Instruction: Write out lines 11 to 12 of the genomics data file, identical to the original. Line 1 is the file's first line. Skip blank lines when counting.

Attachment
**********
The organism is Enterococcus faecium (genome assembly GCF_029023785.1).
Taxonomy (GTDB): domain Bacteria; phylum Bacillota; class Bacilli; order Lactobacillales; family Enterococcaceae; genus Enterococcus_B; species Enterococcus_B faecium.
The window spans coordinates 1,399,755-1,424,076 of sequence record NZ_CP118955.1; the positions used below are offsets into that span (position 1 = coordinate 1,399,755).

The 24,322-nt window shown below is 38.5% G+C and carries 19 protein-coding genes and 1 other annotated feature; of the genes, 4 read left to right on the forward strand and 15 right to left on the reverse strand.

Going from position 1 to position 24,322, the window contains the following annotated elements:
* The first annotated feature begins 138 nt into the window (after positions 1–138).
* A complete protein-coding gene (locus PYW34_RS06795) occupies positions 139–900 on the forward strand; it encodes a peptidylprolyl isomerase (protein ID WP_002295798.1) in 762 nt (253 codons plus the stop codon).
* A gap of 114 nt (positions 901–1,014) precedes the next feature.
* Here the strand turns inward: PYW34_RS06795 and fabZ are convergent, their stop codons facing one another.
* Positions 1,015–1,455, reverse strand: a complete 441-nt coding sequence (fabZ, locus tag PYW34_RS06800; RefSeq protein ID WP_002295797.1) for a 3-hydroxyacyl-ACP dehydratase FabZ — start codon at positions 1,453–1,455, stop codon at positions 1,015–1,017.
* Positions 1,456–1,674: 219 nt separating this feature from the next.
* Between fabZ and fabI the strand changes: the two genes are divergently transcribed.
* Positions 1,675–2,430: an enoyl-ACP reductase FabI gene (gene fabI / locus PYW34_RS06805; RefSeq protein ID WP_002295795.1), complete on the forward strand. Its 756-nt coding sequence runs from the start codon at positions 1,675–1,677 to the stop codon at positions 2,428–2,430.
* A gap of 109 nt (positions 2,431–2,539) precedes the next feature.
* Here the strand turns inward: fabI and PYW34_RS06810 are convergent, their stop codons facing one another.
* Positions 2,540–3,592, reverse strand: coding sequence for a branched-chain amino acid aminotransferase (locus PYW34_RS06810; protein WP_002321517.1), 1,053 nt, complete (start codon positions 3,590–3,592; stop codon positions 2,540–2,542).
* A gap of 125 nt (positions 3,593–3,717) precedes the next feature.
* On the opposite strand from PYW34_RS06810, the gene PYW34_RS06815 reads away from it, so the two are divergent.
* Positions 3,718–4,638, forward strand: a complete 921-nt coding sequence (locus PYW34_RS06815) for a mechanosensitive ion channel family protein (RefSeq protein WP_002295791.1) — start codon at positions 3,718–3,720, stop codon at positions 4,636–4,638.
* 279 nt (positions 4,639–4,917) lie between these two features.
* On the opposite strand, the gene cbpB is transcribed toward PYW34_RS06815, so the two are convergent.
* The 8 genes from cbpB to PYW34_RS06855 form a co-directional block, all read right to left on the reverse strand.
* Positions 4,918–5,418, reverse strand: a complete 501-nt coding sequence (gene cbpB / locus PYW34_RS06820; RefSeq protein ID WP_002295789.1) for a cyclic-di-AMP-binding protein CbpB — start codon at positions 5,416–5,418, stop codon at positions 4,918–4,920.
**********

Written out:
* Positions 1,456–1,674: 219 nt separating this feature from the next.
* Between fabZ and fabI the strand changes: the two genes are divergently transcribed.